Day One / Blog

The Way I Journal: Daniel J. Olsen

Here’s how Day One helps a soldier track his life

Who are and you and what do you do?

My name is Daniel J. Olson, and I am a US Army Soldier, full-time dad, and college student. I also journal a lot, play guitar, take pictures, do artwork, and do family history work. I am a Latter-day Saint. I have been married for almost seven years now to my amazing wife, Jessica, and we have two goofy kids.

 

When and why did you start journaling?

Well, I’ve actually been journaling since about 1998. My maternal grandfather journaled all the time while I was growing up, and I later saw a movie called, “The Mountain of the Lord”, in which then-President Wilford Woodruff spoke of the importance of the Latter-day Saints being a “record-keeping people”. I ran with the idea and (except for a few parts here and there) have been doing so continuously since 2004.

What is your journaling routine?

In the morning, if I remember what I dreamt, I’ll write that down first thing. Throughout the day, depending on where I go, I use the Check-In feature. I also have an hourly prompt, where I write a small snippet of what’s going on.

There are also times when I take pictures and will create entries based off those.

Do you focus on longform writing or in capturing small memories of life?

Well, it’s a combination of both. Depending on what I have going on, I’ll either do a small entry, or if I’m abridging my older journaling into Day One, it can become quite long.

I’ve been all over the United States while growing up, as my dad’s career warranted such moving, and to South Korea once, as part of being in the Army.

Do you have a favorite spot where you like to journal?

I built my own “man cave”, as it were, some time back and that is my own personal space. It is in there that I like to have calming music (Gregorian Chants usually or something similar) to focus.

What was your first entry in Day One?

I actually have a tag, called “Entry Milestone” for marking off “x” number of entries. The very first one was done in Day One Classic:

“Nov 21, 2014–10:24 a.m.

So, I decided to try Day One for journaling and whatnot, and see how it goes.

Its interface is short and sweet, to-the-point.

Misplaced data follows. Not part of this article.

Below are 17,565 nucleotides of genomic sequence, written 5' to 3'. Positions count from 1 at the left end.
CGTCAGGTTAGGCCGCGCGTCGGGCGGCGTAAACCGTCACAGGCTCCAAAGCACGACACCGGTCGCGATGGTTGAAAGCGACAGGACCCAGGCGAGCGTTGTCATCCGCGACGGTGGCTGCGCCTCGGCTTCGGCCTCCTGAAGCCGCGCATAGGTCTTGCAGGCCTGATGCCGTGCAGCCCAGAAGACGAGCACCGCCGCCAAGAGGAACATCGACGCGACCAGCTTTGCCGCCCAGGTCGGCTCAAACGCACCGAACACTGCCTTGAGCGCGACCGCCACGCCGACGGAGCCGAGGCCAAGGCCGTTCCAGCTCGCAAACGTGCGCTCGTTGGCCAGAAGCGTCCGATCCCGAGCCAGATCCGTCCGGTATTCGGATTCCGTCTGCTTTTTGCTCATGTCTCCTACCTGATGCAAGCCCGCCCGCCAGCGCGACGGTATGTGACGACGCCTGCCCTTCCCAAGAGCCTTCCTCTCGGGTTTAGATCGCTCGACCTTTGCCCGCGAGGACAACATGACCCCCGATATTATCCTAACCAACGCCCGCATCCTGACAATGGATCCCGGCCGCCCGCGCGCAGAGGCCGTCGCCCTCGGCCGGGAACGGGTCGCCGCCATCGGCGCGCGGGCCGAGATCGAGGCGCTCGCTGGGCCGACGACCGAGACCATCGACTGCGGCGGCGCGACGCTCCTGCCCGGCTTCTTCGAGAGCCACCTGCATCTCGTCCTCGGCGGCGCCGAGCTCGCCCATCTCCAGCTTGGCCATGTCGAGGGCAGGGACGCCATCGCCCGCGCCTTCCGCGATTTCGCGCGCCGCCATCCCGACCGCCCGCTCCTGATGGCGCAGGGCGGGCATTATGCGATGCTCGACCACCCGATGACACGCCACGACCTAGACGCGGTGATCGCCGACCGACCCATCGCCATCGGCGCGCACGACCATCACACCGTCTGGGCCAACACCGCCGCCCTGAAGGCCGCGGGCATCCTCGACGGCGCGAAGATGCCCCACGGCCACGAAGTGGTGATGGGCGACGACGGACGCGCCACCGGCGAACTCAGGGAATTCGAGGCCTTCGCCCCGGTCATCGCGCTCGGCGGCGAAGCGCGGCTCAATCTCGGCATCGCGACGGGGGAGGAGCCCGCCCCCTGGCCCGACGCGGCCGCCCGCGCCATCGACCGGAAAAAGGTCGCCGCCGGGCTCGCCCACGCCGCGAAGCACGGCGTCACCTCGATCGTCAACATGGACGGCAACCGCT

I just finished eating some Ramen and am about to go smoke.”

How many entries do you have in your journal?

You have to understand, I’ve checked in at a LOT of places and have copied over a LOT of journaling from when I was younger. Plus, using IFTTT, I have my assorted social media accounts tied in, which go to a Social Media journal.

For All Entries, I have 11,277 entries at the moment, with 3,301 pictures.

For my Regular (Daily Record) journal, I have 7,785 entries, with 1,062 pictures.

For Social Media, I have 2,690 entries, with 2,149 pictures.

My other journals are: Dreams (Nighttime Record), Church Things, My Discourses, Church — Reading & Notes, and Misc. Lifelogs.

What is your favorite or most-used feature in Day One?

I would have to say that the ability to take my old entries and add them into Day One, thereby providing richer context to my story / history is probably the greatest one. I love how I can add the place and time, and the weather at the time is automatically retrieved. Being able to see everywhere I’ve been on globe is absolutely wonderful, too.

Do you mostly write on the iPhone, iPad, or Mac?

Most of the time, it’s my iPhone. If I’m copying over my older journaling, then my Mac. Sometimes, I do use my iPad if I can’t use my iPhone and my Mac is off or away from me.

Do you follow any organization rules?

The only real rules I follow are when I do a Daily Summary, or if I’m entering the older entries.

With the older entries, I bring up the Word Doc (or text file) and have it on one screen, and in Day One on another screen, I’ll create a new entry on the corresponding date. Next, I select the general location (to ensure the correct timezone is showing), followed by the exact address whenever possible. Then I’ll copy over the original text, make any formatting adjustments as needed, and finally set the time or approximate time if none was given.

Have you ever relied on Day One for something unexpected, or used it to recall details about a specific event or date?

There have been times where I wasn’t sure where I’d been, and other times when I wanted to “set the record straight”, so-to-speak.